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County under ‘state of emergency'
 December 30, 2005 

YREKA - Siskiyou County Sheriff Rick Riggins declared a “local state of emergency” for Siskiyou County at 5 p.m. Thursday due to existing and forecasted weather in the county. Western Siskiyou County is the most impacted with rivers and streams exceeding flood levels.

With rain continuing today, the local state of emergency remains in effect for the Klamath and Scott rivers. Both rivers crested early Thursday morning over “flood levels.”

The Klamath River crested at 8 p.m. Wednesday at 16.7 feet. Current flood level is at 15 feet.

At 15 feet, the Klamath River begins to flow out of its banks in some areas, flooding some low area structures. At 20 feet Highway 96 is inundated in low spots along the river with flooding likely at Scott River and Indian Creek. Considerable flooding occurs at 28 feet and major flooding at 33.8 feet with Highway 96 impassable.


Historical flood data puts Klamath River flooding in perspective. The river reached 28.72 feet in 1997, 22.8 feet in 1981, 29.65 feet in 1974, 33.75 feet in 1964, and 29.2 feet in 1955.

The Scott River crested at 2 a.m. Wednesday at 15.5 feet. The current flood level for the river is set at 15 feet, the point in which the river overflows its banks. Flood indicators for the Scott River are called an action stage at 12 feet, flood level at 15 feet, moderate flooding at 20 feet, and major flooding at 25 feet.

Historical data for the Scott River shows flooding at 23.47 feet in 1997, 20.52 feet in 1981, 23.67 feet in 1974, 25.34 feet in 1964, and 21.4 feet in 1955.

The National Weather Service's forecast is that the Klamath and Scott rivers will remain under flood warning through Saturday but should fall below the flood monitoring level by late Friday night. However, a strong moisture frontal system is approaching the region and conditions could worsen if it brings more rain than anticipated.

The exact wording of the National Weather Service forecast is as follows: “A strong storm will continue to bring heavy precipitation to Southern Oregon and Northern California today through tonight. Many rivers in the area are already swollen from previous rainfall. Heavy rain and high snow levels associated with this system will result in additional runoff and increase the flood potential through Saturday.”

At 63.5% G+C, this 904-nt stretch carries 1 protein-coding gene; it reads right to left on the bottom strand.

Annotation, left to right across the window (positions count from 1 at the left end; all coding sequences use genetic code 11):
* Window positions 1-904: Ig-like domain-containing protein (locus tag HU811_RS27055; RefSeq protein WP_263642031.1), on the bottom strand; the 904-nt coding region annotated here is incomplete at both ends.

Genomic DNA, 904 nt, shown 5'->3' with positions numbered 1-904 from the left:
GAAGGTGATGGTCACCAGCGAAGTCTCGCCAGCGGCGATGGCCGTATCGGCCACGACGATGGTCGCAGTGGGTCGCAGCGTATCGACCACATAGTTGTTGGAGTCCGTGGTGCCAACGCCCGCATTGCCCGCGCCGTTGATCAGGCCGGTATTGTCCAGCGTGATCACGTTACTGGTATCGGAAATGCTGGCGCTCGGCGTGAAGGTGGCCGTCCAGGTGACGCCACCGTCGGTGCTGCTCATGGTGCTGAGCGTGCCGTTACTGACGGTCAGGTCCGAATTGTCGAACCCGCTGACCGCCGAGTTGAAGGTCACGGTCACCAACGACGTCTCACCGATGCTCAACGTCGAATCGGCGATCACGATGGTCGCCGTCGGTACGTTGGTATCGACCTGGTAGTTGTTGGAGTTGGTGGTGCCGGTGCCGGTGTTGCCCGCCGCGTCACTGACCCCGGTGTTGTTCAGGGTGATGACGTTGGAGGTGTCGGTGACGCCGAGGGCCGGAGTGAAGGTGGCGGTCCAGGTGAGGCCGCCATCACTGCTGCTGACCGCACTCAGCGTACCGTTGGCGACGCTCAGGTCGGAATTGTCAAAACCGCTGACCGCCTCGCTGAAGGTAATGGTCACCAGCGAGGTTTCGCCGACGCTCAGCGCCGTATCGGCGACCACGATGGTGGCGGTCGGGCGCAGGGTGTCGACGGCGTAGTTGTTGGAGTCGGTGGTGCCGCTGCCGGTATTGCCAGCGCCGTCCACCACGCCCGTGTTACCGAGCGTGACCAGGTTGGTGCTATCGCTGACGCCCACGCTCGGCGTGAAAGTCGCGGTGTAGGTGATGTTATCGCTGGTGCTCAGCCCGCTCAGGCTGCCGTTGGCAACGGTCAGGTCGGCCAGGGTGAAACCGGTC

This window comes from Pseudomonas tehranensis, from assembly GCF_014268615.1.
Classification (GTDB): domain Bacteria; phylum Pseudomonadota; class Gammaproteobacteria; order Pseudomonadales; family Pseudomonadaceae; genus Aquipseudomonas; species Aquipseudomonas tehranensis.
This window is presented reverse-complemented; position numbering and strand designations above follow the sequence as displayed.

While Western Siskiyou County watches the rivers rise above flood state, almost everyone else in the county is feeling the impact of the wind. The National Weather Service has issued a “high wind warning” for Siskiyou County for today and tomorrow.

“A strong low pressure system moving into the Northwest will produce strong south winds over the area later tonight through Friday,” the warning states. “The south end of the Shasta Valley near Weed can expect south winds of 30 to 40 mph with gusts to 60 mph through Friday night.”

A high wind warning means that winds of 40 mph or greater are expected. Winds this strong can make driving difficult, especially for high profile vehicles. As usual, extra caution is required when traveling on Interstate 5 between Yreka and Mount Shasta.

Sustained wind speeds of 40 mph or greater and gusts of 58 mph or more can also lead to property damage.

Besides heavy wind, early morning travelers encountered snow this morning. Chain control went into effect on the Siskiyou Summit and on Highway 97 over Snowman's Hill between Mount Shasta and McCloud. It was also snowing in Mount Shasta and Weed this morning although it is anticipated it will turn to rain as the day progresses.

Rain and snow is forecast throughout the weekend with snow levels at about 5,000 feet.

Sandbags are available at Dunsmuir City Hall in Dunsmuir.

Flood warnings remain in effect for both the Klamath River and Scott River areas.

The Siskiyou County Sheriff's Department/Office of Emergency Services has been coordinating with the California Highway Patrol, California Department of Forestry, Red Cross, Caltrans, and local police and fire departments.




Page Updated: Thursday May 07, 2009 09:14 AM  Pacific

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